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Understanding the Law's Role in a Democracy

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In his new book, Miami Law ProfessorKunal Parker argues that 19th century Americans had quite different views about the role of common-law judges from those we hold today.

Unlike elected representatives, common-law judges are not directly accountable to the electorate. These days, some people see common-law judges as engaging in social engineering, which might be considered an encroachment on democratic principles.

But this was not how 19th century Americans saw things, according to Parker, whose new book, Common Law, History, and Democracy in America, 1790-1900: Legal Thought Before Modernism, is the subject of a panel discussion on Oct. 17 at 5:30 p.m. in the Faculty Lounge./p>

"Far from law being seen in opposition to democracy, it was possible to argue that law – specifically, the common law – did a better job than democracy of guiding America along history's path," Parker explains.

Parker – who teaches American legal history, property, estates and trusts, and immigration and nationality law – began working on the book in 2003 as part of his doctoral dissertation in the Department of History at Princeton University, which he successfully defended in 2007. For Parker, the book arose out of questions about the relationship between democracy, history and the law, and how they intersect.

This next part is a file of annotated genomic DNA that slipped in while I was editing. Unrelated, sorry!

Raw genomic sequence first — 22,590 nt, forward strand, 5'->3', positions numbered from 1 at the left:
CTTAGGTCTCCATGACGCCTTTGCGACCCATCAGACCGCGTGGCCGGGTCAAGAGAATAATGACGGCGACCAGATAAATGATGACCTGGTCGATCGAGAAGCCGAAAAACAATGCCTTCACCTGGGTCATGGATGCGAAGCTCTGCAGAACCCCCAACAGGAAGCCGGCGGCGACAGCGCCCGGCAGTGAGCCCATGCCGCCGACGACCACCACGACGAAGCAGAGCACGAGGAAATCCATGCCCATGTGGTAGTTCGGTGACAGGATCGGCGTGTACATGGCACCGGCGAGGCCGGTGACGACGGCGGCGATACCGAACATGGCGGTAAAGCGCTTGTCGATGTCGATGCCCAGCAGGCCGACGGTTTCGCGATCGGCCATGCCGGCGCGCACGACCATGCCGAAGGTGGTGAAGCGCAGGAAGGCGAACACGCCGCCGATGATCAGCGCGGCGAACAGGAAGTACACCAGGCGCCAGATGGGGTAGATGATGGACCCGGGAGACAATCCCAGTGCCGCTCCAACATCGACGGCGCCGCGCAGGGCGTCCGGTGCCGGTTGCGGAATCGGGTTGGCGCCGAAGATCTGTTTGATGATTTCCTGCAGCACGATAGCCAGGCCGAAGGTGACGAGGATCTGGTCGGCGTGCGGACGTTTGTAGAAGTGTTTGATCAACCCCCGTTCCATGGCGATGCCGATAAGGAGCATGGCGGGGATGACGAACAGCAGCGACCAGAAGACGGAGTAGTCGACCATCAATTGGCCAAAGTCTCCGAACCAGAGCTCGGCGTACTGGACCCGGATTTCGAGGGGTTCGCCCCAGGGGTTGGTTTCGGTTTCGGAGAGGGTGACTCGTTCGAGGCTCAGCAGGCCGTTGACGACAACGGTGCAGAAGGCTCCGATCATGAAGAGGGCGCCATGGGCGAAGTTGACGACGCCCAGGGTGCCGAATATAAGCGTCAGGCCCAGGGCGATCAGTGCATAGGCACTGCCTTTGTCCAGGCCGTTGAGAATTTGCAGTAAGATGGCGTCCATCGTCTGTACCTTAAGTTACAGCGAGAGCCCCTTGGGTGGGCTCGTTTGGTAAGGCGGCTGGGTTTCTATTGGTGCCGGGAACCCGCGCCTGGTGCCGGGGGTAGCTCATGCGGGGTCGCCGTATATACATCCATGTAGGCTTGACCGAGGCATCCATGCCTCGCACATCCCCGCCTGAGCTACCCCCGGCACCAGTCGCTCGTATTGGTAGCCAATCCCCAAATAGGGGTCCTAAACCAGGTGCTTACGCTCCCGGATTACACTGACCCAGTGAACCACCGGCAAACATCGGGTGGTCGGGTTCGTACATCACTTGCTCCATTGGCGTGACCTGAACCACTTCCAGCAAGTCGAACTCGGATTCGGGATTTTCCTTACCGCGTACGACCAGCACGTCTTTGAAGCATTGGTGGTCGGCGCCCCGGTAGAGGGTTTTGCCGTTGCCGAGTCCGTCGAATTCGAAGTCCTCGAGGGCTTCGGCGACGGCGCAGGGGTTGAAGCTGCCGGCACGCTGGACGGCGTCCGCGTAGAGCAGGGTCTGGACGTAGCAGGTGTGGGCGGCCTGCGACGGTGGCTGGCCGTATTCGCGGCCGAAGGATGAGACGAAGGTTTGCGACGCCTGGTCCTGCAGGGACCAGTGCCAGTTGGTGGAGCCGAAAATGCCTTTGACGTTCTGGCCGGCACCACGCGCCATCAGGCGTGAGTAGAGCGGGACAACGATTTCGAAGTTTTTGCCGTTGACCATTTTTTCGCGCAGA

Specifically, he was interested in examining how we place law in history, what role history might play in thinking about law, and what the implications might be for understanding the law's role in a democracy.

Parker says he wanted to discover how people in the past might have viewed the relationship between history and law, "as a way of understanding how it might be possible to understand law's role in democracy from different perspectives."

Panelists for the Oct. 17 event are to include Vice Dean Patrick O. Gudridge; Shai Lavi, a senior lecturer and the director of the Minerva Center for Human Rights at the Tel Aviv Faculty of Law; Frank Palmeri, Professor of English at the University of Miami; and Dorothy Ross, an Arthur O. Lovejoy Professor Emerita of History at Johns Hopkins University and a Senior Scholar at the Woodrow Wilson International Center for Scholars. Parker plans to respond to the panelists' comments.

Parker has begun work on his next book, a history of immigration and citizenship law in America. He plans to examine the changes in the nation's immigration and citizenship regimes from the American Revolution until today.